For some of these players, success didn't last long. Hot Jobs had gone the way of the dinosaur. After being initially acquired by Yahoo, and then again by Monster, Hot Jobs was absorbed into these sites never to be seen again. In fact, all of these websites have now become relics of the past. The industry wanted innovation, and social channels were willing to deliver. With the rise of LinkedIn and Facebook, founded in 2003 and 2009 respectively, social recruitment was becoming more and more popular.
In a recent post on Forbes, "If you're not currently using social media in your hiring process, you're in the minority: a 2017...survey found that 70 [percent] of employers now use social media to screen potential hires." Social networking sites became increasingly popular for recruiters. A new wave of distribution channels, big data, and advanced tracking technology helped produce better, more predictable results.
Today and beyond
We've spent a lot of time looking back at past advancements that helped shape online recruitment, but now it's time to look at the present day. Programmatic recruitment is the current technological advancement improving the industry. Programmatic meaning automation and pushing the limits of what technology is capable of at its current state. It's using software for reaching a set number of applicants in the places that they are using to job search. Without limiting the capabilities of hiring managers and their teams, programmatic recruitment expands on the human element. Where recruiters once spent time combing through details such as the geographical location and education qualifications of possible candidates, programmatic recruitment advertising does so automatically saving time and money for recruiters across the board.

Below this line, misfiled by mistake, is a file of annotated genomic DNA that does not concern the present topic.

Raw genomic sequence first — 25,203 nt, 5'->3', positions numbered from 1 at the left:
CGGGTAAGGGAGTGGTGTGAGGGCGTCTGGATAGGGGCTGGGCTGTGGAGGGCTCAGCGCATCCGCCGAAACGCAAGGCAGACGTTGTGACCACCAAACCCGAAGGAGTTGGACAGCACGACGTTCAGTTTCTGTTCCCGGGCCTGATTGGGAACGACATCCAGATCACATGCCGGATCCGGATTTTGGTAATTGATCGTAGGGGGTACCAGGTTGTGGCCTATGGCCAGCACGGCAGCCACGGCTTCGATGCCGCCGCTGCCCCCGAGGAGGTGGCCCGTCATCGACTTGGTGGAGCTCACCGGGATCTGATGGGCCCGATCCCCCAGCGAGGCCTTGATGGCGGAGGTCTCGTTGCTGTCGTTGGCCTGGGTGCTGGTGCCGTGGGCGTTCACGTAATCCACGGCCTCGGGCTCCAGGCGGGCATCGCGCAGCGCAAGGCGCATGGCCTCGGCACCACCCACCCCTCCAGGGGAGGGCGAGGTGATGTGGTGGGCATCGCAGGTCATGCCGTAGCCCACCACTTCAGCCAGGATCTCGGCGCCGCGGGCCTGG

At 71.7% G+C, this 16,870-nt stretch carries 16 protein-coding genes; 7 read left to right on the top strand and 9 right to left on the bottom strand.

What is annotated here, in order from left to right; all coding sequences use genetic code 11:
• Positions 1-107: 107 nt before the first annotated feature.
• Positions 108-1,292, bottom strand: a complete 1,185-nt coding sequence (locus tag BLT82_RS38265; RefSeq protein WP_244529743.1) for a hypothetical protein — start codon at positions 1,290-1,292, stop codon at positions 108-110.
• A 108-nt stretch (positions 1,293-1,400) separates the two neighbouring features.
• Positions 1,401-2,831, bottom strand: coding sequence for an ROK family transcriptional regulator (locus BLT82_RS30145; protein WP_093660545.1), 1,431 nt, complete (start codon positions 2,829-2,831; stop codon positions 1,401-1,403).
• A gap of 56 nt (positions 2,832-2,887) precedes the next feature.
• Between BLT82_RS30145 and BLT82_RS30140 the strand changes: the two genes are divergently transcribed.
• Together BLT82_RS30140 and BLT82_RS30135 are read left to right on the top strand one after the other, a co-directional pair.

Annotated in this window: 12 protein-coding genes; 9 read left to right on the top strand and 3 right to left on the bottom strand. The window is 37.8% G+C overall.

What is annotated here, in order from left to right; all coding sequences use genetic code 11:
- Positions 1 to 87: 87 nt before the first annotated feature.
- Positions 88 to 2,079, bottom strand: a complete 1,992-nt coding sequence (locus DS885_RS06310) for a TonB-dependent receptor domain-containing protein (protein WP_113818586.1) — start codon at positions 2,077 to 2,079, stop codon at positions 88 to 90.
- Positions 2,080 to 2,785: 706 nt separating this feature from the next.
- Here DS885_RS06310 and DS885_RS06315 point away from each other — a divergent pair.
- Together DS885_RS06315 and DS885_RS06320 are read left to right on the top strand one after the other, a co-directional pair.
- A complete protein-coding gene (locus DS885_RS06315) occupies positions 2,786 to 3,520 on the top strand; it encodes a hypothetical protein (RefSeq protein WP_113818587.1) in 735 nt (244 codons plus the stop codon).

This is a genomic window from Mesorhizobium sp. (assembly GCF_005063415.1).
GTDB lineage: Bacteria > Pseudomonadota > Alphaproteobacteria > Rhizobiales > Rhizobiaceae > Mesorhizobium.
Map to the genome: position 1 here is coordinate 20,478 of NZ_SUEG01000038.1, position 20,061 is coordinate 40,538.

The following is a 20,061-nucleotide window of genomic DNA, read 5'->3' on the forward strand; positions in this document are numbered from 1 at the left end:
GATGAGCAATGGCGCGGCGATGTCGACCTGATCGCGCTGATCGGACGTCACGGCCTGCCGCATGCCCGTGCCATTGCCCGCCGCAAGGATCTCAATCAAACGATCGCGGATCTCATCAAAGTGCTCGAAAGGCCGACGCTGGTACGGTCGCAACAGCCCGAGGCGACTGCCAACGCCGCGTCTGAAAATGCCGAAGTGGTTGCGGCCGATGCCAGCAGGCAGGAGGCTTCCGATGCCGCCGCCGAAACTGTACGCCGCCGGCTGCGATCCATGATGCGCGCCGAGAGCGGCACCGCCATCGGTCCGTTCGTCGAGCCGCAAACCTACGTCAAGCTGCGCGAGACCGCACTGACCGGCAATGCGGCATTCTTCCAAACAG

From word of mouth to programmatic automation, we've reviewed the full spectrum of the recruiting industry. The one common thread throughout these past decades has been the thread of innovation. The need for ease has pushed the industry forward to this point, and it shows no sign of slowing down.